Treatments for Anorexia
Anorexia Nervosa is complex condition, and it can take a number of different professionals working together to treat it. The first step towards getting help is usually by approaching your GP. The GP should be able to make a diagnosis and diagnose what sort of eating disorder they think you have. They may ask for a specialist to see you and make an assessment of your treatment needs. Often a referral to the local mental heath team and a psychiatrist or psychologist may be necessary.
Eating disorders affect the sufferer physically as well as emotionally. If the sufferer is at a very low weight, starting to eat again will be a priority. Treatment may well focus on this in the first instance, aiming to restore the patient to a healthy weight and encourage healthy eating patterns. Treatment will also be provided to address any associated physical complications.
Some psychological therapy should be offered to help deal with the emotional difficulties the eating disorder has caused and to address any other mental health problems. Treatments used include individual psychological therapy, family therapy and sometimes drug therapy using antidepressants.
Children and teenagers may be offered family therapy. This is not because the whole family is ill too; it is because having the family involved in helping you get well has proven to be the most effective.
A dietician can help with meal plans and food choices.
The sooner the sufferer seeks help the more likely treatment will be successful. Anorexia is a potentially life threatening illness but can be treated if the sufferer is willing or can be persuaded to seek help.
Most specialist treatment takes place as an out-patient. Only the most seriously ill people and those who are physically very frail – eg if weight loss is more than 1-2kg per week and/or if the sufferer’s weight falls to less than 20-25% of normal body weight – need to be treated on an in-patient basis and stay in a hospital ward or special eating disorders unit.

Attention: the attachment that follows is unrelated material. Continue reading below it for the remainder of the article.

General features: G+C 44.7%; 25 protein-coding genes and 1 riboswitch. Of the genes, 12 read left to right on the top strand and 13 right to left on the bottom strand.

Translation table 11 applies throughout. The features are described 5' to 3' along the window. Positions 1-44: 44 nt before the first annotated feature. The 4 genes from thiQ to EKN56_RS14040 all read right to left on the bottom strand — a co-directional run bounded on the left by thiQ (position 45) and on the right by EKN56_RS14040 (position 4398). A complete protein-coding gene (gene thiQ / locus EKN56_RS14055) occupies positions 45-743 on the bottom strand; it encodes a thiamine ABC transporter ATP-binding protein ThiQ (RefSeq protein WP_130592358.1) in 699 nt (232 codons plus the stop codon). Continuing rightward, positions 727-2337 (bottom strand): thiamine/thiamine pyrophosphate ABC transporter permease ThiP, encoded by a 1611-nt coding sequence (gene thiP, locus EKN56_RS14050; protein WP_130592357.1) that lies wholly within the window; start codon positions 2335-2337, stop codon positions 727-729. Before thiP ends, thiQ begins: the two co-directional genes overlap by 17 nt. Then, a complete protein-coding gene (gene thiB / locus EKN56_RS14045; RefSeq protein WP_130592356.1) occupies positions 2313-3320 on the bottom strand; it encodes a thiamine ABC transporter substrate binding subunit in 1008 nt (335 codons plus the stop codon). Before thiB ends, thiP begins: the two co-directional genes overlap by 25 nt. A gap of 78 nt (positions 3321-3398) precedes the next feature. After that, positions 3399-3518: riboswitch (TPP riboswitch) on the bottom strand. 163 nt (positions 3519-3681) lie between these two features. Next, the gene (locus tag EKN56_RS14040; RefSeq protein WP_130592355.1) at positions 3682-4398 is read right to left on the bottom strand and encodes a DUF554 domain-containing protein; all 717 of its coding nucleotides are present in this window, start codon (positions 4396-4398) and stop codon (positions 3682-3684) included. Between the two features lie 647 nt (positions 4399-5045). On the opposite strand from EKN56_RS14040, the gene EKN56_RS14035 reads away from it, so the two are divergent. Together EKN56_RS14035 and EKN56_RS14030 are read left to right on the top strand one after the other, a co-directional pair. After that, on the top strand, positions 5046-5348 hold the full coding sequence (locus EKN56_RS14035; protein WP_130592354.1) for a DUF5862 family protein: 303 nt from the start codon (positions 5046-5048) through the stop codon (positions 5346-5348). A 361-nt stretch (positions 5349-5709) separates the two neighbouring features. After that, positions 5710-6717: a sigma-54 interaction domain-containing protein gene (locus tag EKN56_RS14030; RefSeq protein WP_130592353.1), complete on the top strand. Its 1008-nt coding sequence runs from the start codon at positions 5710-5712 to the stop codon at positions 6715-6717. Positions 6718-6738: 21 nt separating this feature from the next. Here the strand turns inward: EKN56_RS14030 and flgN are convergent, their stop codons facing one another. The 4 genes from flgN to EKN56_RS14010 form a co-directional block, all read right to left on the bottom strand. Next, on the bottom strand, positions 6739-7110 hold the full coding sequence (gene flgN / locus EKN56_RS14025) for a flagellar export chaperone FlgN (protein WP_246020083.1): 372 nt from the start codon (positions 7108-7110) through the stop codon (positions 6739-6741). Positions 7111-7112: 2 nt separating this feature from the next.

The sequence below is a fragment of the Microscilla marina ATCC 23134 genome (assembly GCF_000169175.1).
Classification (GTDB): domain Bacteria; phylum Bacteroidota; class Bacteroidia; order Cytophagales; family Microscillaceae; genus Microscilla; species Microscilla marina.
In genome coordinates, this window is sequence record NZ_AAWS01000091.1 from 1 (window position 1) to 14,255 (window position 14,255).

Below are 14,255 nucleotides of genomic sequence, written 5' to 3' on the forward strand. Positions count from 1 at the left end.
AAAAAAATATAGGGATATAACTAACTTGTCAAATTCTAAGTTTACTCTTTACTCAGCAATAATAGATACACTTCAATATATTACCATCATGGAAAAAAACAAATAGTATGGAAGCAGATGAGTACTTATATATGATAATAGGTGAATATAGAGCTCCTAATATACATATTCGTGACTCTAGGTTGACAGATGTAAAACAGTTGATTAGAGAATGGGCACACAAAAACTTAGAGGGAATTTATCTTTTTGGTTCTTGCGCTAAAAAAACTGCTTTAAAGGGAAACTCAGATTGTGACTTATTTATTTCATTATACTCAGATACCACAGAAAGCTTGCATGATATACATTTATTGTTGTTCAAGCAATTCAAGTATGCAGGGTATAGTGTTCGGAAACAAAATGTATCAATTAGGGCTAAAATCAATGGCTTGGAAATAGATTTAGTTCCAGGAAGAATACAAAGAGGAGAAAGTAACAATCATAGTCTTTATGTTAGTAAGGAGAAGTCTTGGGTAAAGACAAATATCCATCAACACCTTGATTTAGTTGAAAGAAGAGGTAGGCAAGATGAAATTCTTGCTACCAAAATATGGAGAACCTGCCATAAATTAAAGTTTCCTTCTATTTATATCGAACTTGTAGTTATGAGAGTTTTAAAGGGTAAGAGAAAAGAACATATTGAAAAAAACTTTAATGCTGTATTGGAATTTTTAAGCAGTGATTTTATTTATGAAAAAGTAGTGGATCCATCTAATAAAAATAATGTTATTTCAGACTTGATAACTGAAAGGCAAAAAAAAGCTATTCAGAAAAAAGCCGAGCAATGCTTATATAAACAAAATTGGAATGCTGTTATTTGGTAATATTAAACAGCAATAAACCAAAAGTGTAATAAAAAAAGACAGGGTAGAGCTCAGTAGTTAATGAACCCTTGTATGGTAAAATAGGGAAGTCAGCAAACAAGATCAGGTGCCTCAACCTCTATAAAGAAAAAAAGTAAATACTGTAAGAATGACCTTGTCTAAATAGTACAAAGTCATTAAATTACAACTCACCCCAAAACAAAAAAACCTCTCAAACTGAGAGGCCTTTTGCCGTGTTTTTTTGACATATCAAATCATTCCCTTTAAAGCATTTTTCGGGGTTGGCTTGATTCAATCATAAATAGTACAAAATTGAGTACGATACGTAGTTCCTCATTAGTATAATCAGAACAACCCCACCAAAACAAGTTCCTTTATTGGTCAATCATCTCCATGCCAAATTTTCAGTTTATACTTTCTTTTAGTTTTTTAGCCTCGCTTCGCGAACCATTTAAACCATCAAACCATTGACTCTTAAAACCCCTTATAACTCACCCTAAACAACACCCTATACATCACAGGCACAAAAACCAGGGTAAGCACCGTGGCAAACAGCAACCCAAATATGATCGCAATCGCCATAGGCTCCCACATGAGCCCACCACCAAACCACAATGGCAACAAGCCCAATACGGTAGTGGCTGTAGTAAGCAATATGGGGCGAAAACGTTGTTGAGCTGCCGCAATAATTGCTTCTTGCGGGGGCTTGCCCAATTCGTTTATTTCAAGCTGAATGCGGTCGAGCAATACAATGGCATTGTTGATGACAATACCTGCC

The types and availability of treatment varies around the country and different types of help may be offered. Treatment should include dealing with the emotional as well as the physical issues but this must be done quite slowly so that you can cope with the changes. Help with eating and simply regaining weight is usually not enough by itself. Unfortunately there is a lack of resources available for the treatment of eating disorders and treatments vary enormously.
If someone is so ill their life is at risk, they can be treated even if they don’t want to be. This is called a ‘Mental Health Act Assessment’ where two medical doctors and an approved social worker assess the patient to decide whether the patient is medically and mentally capable of coping at home or whether they need treatment in hospital. If they decide the patient needs to be in hospital and the patient refuses they can be taken to hospital for treatment under the Mental Health Act under Section. This is rare but it does happen.
In extreme circumstances and if someone’s life is at risk, a patient can be fed or treated against their wishes under a Mental Health Act ‘Section’. This is a last resort and all other avenues to try to address treatment will usually be tried first. Only if a patient refuses all attempts to engage with treatment and their life is at risk will this be implemented is my experience.
The National Institute for Clinical Excellence (NICE) guidelines for the treatment for eating disorders are the basis for most treatment in England and Wales.
Cognitive Behaviour Therapy (CBT) is one type of psychological therapy which is particularly helpful in treating anorexia, working to change unhelpful thought patterns, behaviours and beliefs concerning food and body image.